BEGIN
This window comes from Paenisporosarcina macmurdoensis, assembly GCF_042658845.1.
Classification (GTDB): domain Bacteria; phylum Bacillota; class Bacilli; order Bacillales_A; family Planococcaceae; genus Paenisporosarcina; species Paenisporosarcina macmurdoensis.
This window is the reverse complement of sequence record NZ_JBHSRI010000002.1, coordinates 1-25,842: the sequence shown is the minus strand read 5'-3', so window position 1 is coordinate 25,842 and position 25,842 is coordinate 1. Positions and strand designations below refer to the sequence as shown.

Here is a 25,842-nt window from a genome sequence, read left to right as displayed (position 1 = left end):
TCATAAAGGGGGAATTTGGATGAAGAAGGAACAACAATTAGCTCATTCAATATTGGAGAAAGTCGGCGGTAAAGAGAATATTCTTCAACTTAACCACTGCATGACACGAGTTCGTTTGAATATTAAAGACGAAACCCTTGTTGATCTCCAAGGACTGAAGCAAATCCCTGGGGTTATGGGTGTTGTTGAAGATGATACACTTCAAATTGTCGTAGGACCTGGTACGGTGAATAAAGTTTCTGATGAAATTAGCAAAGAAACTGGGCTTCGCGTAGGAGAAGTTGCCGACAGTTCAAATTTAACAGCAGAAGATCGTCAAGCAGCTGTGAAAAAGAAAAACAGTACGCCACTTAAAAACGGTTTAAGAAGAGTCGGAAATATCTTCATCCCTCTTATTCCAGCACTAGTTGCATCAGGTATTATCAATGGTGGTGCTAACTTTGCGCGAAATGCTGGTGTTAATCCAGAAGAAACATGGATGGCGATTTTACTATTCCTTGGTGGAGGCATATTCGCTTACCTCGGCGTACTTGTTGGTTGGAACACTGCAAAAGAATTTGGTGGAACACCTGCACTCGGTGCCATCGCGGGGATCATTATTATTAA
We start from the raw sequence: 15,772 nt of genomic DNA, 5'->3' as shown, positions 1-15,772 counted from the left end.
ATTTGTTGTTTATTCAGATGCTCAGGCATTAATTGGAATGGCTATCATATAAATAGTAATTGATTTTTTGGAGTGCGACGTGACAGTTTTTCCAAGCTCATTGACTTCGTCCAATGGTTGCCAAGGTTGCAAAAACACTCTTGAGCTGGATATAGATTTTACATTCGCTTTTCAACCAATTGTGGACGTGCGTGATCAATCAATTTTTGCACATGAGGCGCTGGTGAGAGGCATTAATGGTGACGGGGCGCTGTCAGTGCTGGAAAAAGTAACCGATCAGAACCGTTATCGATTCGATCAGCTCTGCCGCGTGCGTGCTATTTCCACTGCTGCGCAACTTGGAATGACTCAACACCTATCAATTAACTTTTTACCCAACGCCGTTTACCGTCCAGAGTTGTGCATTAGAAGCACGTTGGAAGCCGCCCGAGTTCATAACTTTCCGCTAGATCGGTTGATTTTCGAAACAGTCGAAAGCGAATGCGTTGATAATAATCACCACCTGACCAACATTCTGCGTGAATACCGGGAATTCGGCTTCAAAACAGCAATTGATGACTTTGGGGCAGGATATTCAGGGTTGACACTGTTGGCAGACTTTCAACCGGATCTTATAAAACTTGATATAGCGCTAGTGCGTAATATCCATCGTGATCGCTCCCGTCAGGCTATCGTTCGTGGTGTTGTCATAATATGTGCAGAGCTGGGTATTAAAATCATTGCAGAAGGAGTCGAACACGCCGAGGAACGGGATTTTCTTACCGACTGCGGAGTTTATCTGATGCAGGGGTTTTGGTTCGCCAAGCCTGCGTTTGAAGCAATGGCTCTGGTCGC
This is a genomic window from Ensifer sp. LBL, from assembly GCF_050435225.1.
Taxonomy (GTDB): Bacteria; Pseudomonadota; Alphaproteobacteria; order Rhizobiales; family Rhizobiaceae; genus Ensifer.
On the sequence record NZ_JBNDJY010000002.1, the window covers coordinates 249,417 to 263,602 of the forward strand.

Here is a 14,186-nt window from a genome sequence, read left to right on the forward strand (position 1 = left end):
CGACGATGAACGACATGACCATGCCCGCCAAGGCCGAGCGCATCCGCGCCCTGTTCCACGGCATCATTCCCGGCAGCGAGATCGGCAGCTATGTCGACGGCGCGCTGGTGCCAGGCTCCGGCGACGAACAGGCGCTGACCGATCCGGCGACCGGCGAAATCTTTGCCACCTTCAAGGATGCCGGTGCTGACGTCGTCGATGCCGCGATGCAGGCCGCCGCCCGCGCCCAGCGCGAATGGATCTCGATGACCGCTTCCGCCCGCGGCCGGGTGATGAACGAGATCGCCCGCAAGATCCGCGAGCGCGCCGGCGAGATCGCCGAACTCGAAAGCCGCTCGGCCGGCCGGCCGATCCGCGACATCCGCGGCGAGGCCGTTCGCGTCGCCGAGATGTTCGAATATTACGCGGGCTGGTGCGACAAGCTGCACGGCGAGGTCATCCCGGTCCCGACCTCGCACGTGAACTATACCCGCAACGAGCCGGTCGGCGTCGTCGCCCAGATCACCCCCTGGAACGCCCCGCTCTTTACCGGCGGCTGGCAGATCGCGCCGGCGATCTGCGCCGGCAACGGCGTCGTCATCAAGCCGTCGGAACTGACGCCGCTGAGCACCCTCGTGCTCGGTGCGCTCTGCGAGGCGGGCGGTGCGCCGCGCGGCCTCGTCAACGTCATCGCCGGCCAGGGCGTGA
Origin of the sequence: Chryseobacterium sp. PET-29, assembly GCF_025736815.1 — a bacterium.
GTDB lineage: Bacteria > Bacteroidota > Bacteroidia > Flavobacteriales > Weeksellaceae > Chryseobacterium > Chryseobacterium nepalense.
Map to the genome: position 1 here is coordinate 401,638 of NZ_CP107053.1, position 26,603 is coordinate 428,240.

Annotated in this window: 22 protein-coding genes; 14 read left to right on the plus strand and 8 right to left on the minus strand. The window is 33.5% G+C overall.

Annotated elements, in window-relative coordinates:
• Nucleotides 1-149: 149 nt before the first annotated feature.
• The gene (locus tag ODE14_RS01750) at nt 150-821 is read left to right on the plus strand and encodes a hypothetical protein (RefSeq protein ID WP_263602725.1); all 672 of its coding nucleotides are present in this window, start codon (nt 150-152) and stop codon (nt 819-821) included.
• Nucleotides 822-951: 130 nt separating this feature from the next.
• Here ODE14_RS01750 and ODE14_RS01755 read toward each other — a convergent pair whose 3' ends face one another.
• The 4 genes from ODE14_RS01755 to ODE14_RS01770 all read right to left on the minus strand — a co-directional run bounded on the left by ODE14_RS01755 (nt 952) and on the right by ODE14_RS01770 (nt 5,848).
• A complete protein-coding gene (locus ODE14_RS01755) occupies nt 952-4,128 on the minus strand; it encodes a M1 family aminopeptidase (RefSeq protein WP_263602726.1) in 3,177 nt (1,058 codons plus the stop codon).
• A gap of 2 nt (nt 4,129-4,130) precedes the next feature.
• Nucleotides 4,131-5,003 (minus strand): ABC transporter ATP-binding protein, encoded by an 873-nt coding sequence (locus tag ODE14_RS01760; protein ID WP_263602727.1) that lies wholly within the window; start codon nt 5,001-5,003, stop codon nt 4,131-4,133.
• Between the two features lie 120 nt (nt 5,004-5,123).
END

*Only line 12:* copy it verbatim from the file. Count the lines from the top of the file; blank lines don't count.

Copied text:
CGACGATGAACGACATGACCATGCCCGCCAAGGCCGAGCGCATCCGCGCCCTGTTCCACGGCATCATTCCCGGCAGCGAGATCGGCAGCTATGTCGACGGCGCGCTGGTGCCAGGCTCCGGCGACGAACAGGCGCTGACCGATCCGGCGACCGGCGAAATCTTTGCCACCTTCAAGGATGCCGGTGCTGACGTCGTCGATGCCGCGATGCAGGCCGCCGCCCGCGCCCAGCGCGAATGGATCTCGATGACCGCTTCCGCCCGCGGCCGGGTGATGAACGAGATCGCCCGCAAGATCCGCGAGCGCGCCGGCGAGATCGCCGAACTCGAAAGCCGCTCGGCCGGCCGGCCGATCCGCGACATCCGCGGCGAGGCCGTTCGCGTCGCCGAGATGTTCGAATATTACGCGGGCTGGTGCGACAAGCTGCACGGCGAGGTCATCCCGGTCCCGACCTCGCACGTGAACTATACCCGCAACGAGCCGGTCGGCGTCGTCGCCCAGATCACCCCCTGGAACGCCCCGCTCTTTACCGGCGGCTGGCAGATCGCGCCGGCGATCTGCGCCGGCAACGGCGTCGTCATCAAGCCGTCGGAACTGACGCCGCTGAGCACCCTCGTGCTCGGTGCGCTCTGCGAGGCGGGCGGTGCGCCGCGCGGCCTCGTCAACGTCATCGCCGGCCAGGGCGTGA